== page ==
United States District Court, W.D. Virginia, Roanoke Division
GLEN E. CONRAD SENIOR UNITED STATES DISTRICT JUDGE.
Wheeler filed this action against the Commonwealth of
Virginia, the Virginia Department of Alcoholic Beverage
Control, the Virginia Alcoholic Beverage Control Board
(collectively, "ABC"), and David Chrisley. Wheeler
asserts claims of hostile work environment and retaliation
under Title VII of the Civil Rights Act of 1964 ("Title
VII") against ABC, and related claims of assault and
battery against Chrisley. The case is presently before the
court on ABC's motion for summary judgment. The court held a
hearing on the motion via teleconference on January 23, 2019.
The motion has been fully briefed and is now ripe for review.
For the following reasons, the motion will be granted in part
and denied in part.
following facts are either undisputed or presented in the
light most favorable to Wheeler. See Anderson v. Liberty
Lobby. Inc.. 477 U.S. 242, 255 (1986) (emphasizing that
"[t]he evidence of the nonmovant is to be believed, and
all justifiable inferences are to be drawn in [her]
favor," when ruling on a motion for summary judgment).
9, 2014, ABC hired Wheeler to work as a part-time sales
associate. John Singleton Decl. ¶ 5, Dkt. No. 113-1.
Wheeler was ultimately assigned to ABC Store No. 229 in
Bonsack, Virginia. Wheeler Dep. 10, Dkt. No. 120-1. A few
weeks after Wheeler began working at the Bonsack location,
the store manager, Jennifer Stutts, broke her ankle. Stutts
Dep. 12, Dkt. No. 120-3. While Stutts was on leave, other ABC
employees, including David Chrisley, filled in for Stutts.
time of Wheeler's hiring, Chrisley worked as a
"relief assistant manager." Singleton Decl. ¶
6. In that supervisory position, Chrisley would oversee a
particular store's operations while the manager or
assistant manager was unavailable. IcL One of Chrisley's
"core responsibilities" was "staffing
management," which included assisting store managers
with "maintaining a properly staffed operation of wage
employees" and "recruiting, screening applications
and interviewing" job applicants. Employee Work Profile
5, Dkt. No. 120-20; see also id. 1 (listing
Chrisley's position level as "supervisor").
and Chrisley worked together for the first time at the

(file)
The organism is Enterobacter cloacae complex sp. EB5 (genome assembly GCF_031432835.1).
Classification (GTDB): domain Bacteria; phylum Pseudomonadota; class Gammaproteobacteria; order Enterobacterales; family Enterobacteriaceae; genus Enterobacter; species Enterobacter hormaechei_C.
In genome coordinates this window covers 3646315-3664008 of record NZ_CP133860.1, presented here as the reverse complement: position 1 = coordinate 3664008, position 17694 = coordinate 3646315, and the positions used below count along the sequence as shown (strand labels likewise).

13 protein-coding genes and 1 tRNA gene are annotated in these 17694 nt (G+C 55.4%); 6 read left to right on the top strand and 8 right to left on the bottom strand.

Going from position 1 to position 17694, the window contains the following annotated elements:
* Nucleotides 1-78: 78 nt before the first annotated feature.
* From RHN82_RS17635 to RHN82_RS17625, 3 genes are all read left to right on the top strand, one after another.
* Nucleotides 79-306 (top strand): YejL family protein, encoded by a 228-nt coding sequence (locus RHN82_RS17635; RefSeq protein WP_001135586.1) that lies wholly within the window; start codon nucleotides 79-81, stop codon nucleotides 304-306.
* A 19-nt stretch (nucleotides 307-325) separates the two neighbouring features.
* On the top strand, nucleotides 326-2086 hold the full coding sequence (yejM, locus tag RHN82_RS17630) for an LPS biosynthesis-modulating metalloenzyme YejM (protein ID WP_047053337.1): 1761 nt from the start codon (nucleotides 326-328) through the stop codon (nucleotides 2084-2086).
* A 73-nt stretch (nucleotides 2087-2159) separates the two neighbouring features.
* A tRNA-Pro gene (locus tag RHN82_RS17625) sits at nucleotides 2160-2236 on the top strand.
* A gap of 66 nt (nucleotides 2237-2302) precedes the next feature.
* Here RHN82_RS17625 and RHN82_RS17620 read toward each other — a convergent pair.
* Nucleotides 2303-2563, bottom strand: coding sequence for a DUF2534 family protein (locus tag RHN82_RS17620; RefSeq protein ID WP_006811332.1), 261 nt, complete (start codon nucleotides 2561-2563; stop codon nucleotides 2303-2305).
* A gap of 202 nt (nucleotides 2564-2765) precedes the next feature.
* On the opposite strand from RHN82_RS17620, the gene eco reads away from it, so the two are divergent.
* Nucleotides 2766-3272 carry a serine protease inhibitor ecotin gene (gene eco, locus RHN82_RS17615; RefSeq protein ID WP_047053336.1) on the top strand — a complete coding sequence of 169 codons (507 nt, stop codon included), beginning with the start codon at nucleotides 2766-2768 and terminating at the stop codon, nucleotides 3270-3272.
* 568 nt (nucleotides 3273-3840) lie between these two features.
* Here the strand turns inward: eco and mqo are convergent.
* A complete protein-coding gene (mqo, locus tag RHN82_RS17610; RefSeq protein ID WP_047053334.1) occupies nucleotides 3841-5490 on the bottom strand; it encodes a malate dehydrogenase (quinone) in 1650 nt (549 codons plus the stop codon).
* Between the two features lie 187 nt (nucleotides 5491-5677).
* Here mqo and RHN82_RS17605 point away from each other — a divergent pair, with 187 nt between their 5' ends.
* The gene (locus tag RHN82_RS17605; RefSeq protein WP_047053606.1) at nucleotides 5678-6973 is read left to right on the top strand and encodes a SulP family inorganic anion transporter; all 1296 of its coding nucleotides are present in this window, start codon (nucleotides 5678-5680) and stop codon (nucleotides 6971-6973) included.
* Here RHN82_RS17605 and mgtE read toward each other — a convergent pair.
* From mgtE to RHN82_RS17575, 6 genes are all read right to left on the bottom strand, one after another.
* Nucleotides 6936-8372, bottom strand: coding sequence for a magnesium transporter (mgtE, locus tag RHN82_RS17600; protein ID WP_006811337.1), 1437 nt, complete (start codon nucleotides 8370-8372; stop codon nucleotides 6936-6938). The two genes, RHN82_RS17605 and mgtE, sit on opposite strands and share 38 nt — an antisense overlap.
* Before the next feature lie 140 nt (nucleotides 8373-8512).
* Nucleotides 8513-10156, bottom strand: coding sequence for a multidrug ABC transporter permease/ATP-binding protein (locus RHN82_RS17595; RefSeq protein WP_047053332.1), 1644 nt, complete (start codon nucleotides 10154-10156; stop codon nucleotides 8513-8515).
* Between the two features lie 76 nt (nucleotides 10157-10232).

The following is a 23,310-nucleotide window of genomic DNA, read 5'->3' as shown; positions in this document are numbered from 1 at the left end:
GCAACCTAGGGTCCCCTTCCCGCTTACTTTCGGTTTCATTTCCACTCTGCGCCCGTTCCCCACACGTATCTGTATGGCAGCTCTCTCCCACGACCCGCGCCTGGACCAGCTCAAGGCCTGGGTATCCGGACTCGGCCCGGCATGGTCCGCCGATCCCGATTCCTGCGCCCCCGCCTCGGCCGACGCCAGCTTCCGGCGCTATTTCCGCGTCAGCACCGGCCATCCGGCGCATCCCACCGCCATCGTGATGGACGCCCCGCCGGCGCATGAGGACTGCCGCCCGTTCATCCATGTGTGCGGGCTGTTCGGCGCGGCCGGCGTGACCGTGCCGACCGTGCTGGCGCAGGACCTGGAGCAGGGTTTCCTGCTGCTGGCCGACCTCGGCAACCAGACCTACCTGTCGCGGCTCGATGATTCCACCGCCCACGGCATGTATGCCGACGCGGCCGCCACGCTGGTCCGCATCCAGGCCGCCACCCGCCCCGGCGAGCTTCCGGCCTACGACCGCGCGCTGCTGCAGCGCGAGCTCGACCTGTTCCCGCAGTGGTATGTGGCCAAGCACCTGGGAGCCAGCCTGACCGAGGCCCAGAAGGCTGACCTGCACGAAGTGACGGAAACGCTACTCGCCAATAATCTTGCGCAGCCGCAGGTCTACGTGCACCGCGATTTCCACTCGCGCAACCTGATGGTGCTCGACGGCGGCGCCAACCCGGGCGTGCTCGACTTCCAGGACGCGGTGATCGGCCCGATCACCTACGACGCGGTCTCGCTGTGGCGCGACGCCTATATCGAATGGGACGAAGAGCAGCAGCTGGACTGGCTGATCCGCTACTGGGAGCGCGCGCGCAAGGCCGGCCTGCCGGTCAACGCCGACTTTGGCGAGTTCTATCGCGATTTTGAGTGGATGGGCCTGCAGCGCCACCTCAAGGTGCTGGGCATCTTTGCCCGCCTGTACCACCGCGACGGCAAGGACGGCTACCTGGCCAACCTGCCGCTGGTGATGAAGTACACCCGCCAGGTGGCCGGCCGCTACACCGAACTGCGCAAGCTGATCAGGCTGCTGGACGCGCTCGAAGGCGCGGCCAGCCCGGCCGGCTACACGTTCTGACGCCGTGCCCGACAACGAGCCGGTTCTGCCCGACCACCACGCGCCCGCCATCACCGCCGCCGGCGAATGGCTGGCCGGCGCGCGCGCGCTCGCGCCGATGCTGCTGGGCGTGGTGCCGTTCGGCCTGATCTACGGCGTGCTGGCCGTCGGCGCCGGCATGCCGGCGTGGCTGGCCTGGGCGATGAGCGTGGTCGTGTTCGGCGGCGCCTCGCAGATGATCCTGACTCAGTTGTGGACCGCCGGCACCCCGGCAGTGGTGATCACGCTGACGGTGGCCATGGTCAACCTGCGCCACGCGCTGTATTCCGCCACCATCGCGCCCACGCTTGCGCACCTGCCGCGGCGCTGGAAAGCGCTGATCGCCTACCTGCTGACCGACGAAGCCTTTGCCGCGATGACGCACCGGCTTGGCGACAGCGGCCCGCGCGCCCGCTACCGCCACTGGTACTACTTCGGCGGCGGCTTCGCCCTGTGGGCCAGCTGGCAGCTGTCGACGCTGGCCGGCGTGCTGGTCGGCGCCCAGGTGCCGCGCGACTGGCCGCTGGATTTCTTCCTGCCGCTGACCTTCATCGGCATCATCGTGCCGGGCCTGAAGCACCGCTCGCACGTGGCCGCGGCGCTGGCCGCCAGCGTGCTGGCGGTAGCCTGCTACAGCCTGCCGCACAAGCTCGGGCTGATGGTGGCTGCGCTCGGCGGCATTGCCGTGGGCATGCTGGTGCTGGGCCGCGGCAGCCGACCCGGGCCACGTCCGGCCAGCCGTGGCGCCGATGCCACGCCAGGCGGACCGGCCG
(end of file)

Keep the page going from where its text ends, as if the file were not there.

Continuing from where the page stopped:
Bonsack store in July of 2014. Wheeler claims that Chrisley
was "extremely flirtatious" from the start of their
shift. Wheeler Dep. 124. For instance, Chrisley commented on
Wheeler's attractiveness and told her that she
"would probably never be interested in someone like
him." Id. 214. Chrisley also recommended that
customers use Wheeler's checkout line because she was
"better looking." Id. After they discussed
the fact that standing still can lead to back pain, Chrisley
advised Wheeler that he was an "expert masseuse."
proceeded to make lewd sexual remarks and advances toward
Wheeler. Prior to the end of their shift, Chrisley told
Wheeler that he "knew Kama Sutra" and "went on
and on about the best sex positions." Id. 122,
124. After closing the store, Chrisley and Wheeler entered a
back room, where they were responsible for clocking out on a
computer. When Wheeler turned around after clocking out,
Chrisley was standing right behind her. Id. 37. He
patted a nearby desk and directed Wheeler to sit down.
Id. Chrisley then began to massage and pull on
Wheeler's fingers. Id. 41-42. While doing so,
Chrisley's face was "red and sweaty," and he
was "breathing very hard" and moaning. Id.
197-98. In response, Wheeler abruptly stood up and pulled her
hand from Chrisley's grasp. Id. 44, 198-99.
Because Chrisley was blocking her path and appeared unwilling
to let her to leave, Wheeler had to physically "push
past him" in order to exit the room. Id. 44,
129, 199. She then retrieved her purse and waited by the
front door of the store until the alarm system was disabled.